07 Jul Candied Flowers — Part 2
Ten days left to my sister’s garden wedding and I’m beginning to panic. My mom and I are making the wedding cake, and planned on decorating it with blooms from our gardens. But none of the flowers are paying any attention to their carefully co-ordinated schedules. In an ill-advised burst of speed, the rambling rose has galloped through its bloom phase like a Kentucky Derby contender. At this rate there will be no perky Dorothy Perkins hovering overhead as my sister and her groom greet guests. Sure, the long-lived lavender is fine, but the ephemeral lilies? Not so much. And while the hollyhocks look just dandy right now, will they be able to stand guard along the wedding path come the Big Day? I guess we’ll find out.
So yesterday, I decided to preserve as much prettiness as I could — regardless of whether or not the flowers are fit for consumption. Having recently written an article on how to candy flowers, I was up to the challenge. But as I ventured beyond the edible flower limitation, I learned that some flowers candy better than others.
Be warned. Candy Failure will ensure should you try to preserve the following. They are either too flimsy (first 4 flowers listed), too deeply fluted, or have petals that are too thick (lilies). Try sugaring these and you’ll end up tossing out what were once perfectly lovely flowers — as well as half a morning of your time. I will not show you pictures of these candy calamities. The internet hosts enough ugliness as it is. However, trust me when I say, avoid candying:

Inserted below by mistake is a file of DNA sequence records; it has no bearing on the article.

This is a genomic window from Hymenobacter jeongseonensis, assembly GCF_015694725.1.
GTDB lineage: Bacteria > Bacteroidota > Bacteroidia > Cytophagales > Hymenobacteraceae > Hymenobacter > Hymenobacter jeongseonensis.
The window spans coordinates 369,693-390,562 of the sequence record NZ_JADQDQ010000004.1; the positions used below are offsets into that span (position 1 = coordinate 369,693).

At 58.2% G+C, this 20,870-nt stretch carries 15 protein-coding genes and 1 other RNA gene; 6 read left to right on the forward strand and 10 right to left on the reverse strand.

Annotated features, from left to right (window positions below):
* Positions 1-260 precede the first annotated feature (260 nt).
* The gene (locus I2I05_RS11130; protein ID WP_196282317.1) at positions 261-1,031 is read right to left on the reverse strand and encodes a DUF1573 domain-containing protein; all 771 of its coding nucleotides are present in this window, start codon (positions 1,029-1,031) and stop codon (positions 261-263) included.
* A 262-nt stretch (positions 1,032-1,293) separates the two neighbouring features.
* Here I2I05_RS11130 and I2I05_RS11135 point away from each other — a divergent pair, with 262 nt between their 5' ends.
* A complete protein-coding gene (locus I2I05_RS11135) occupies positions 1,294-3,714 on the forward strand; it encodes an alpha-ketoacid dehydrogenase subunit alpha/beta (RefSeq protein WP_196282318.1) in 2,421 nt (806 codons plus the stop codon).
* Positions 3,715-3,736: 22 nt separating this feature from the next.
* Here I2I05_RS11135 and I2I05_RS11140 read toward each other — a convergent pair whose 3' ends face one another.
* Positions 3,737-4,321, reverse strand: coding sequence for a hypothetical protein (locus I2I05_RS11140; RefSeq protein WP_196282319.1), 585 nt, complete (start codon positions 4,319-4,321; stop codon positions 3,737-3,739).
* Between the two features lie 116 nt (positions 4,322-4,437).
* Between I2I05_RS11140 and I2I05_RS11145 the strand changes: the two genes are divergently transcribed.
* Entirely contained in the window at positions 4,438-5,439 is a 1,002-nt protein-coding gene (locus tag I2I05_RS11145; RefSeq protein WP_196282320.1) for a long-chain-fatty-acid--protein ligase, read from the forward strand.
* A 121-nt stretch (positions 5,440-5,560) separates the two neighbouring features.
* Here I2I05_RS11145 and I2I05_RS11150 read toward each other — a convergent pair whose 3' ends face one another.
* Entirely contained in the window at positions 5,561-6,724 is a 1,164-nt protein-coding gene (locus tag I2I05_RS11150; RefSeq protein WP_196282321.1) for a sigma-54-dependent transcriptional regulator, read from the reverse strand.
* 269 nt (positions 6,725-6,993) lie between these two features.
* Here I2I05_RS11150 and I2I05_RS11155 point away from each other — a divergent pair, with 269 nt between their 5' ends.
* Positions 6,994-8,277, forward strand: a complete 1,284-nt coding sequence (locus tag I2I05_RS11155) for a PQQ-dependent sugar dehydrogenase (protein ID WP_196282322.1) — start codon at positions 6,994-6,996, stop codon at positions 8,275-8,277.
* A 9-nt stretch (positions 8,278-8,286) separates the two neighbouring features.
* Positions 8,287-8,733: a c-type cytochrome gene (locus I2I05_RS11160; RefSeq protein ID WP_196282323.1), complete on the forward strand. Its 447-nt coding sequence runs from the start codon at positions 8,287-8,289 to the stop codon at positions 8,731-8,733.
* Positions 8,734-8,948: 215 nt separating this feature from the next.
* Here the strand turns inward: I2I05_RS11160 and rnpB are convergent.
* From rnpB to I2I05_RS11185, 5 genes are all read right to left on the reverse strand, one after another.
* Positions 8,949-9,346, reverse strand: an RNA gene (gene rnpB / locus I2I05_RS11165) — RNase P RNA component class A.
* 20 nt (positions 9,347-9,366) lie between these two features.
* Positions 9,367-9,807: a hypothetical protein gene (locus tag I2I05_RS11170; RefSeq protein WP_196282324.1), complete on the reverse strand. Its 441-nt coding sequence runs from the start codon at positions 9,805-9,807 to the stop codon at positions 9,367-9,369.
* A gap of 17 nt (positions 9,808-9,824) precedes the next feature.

- evening primrose
- day lily
- tiger lily
On the upside, many flowers did survive the egg white and sugar bath.
Keeping this CYA caveat in mind, don’t eat the daisies (or clematis). Play it safe and just enjoy the eye candy with:
- single or semi-double rose
- single clematis
- old fashioned hollyhock
- single marigold
- lavender (in bud, not in bloom)
- native geranium
- single begonia
Even though the hot humid weather slowed down the drying process considerably, I was pleasantly impressed with the results.
Until this morning.
When a certain ginger tabby walked by with a sprig of lavender adhered to his hind end. This stalk won’t be making it onto the wedding cake.
Other than, “Lock the cats out of the kitchen,” got any cake decorating advice?